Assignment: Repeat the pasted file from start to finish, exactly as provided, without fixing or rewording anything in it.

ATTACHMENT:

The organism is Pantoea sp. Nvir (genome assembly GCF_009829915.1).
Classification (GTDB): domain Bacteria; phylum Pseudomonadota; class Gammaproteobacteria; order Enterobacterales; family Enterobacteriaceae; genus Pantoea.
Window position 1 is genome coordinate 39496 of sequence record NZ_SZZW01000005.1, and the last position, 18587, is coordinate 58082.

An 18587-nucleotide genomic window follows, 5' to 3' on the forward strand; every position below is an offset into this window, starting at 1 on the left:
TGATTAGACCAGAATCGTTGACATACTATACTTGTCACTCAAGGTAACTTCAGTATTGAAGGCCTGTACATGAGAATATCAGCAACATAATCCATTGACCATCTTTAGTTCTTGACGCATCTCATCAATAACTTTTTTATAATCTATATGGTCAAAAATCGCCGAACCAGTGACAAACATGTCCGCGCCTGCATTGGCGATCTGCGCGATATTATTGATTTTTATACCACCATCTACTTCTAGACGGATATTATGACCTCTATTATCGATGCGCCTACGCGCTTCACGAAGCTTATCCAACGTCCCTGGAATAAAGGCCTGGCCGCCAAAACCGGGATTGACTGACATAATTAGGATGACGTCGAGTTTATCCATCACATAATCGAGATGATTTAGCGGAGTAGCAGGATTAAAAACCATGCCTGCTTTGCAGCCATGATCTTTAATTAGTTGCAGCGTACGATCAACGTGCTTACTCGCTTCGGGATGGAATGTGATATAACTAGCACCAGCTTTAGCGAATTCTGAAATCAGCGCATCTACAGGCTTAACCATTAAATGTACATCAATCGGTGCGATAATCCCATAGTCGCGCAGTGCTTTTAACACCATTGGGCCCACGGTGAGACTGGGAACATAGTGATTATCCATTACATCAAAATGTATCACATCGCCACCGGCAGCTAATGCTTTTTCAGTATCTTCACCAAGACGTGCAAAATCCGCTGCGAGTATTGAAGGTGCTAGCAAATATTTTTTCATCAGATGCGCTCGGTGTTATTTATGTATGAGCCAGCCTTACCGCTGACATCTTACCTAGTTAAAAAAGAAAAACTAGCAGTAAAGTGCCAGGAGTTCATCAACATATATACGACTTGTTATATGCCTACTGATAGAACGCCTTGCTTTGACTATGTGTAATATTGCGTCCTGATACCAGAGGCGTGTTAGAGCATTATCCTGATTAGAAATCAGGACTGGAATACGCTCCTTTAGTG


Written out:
The organism is Pantoea sp. Nvir (genome assembly GCF_009829915.1).
Classification (GTDB): domain Bacteria; phylum Pseudomonadota; class Gammaproteobacteria; order Enterobacterales; family Enterobacteriaceae; genus Pantoea.
Window position 1 is genome coordinate 39496 of sequence record NZ_SZZW01000005.1, and the last position, 18587, is coordinate 58082.

An 18587-nucleotide genomic window follows, 5' to 3' on the forward strand; every position below is an offset into this window, starting at 1 on the left:
TGATTAGACCAGAATCGTTGACATACTATACTTGTCACTCAAGGTAACTTCAGTATTGAAGGCCTGTACATGAGAATATCAGCAACATAATCCATTGACCATCTTTAGTTCTTGACGCATCTCATCAATAACTTTTTTATAATCTATATGGTCAAAAATCGCCGAACCAGTGACAAACATGTCCGCGCCTGCATTGGCGATCTGCGCGATATTATTGATTTTTATACCACCATCTACTTCTAGACGGATATTATGACCTCTATTATCGATGCGCCTACGCGCTTCACGAAGCTTATCCAACGTCCCTGGAATAAAGGCCTGGCCGCCAAAACCGGGATTGACTGACATAATTAGGATGACGTCGAGTTTATCCATCACATAATCGAGATGATTTAGCGGAGTAGCAGGATTAAAAACCATGCCTGCTTTGCAGCCATGATCTTTAATTAGTTGCAGCGTACGATCAACGTGCTTACTCGCTTCGGGATGGAATGTGATATAACTAGCACCAGCTTTAGCGAATTCTGAAATCAGCGCATCTACAGGCTTAACCATTAAATGTACATCAATCGGTGCGATAATCCCATAGTCGCGCAGTGCTTTTAACACCATTGGGCCCACGGTGAGACTGGGAACATAGTGATTATCCATTACATCAAAATGTATCACATCGCCACCGGCAGCTAATGCTTTTTCAGTATCTTCACCAAGACGTGCAAAATCCGCTGCGAGTATTGAAGGTGCTAGCAAATATTTTTTCATCAGATGCGCTCGGTGTTATTTATGTATGAGCCAGCCTTACCGCTGACATCTTACCTAGTTAAAAAAGAAAAACTAGCAGTAAAGTGCCAGGAGTTCATCAACATATATACGACTTGTTATATGCCTACTGATAGAACGCCTTGCTTTGACTATGTGTAATATTGCGTCCTGATACCAGAGGCGTGTTAGAGCATTATCCTGATTAGAAATCAGGACTGGAATACGCTCCTTTAGTG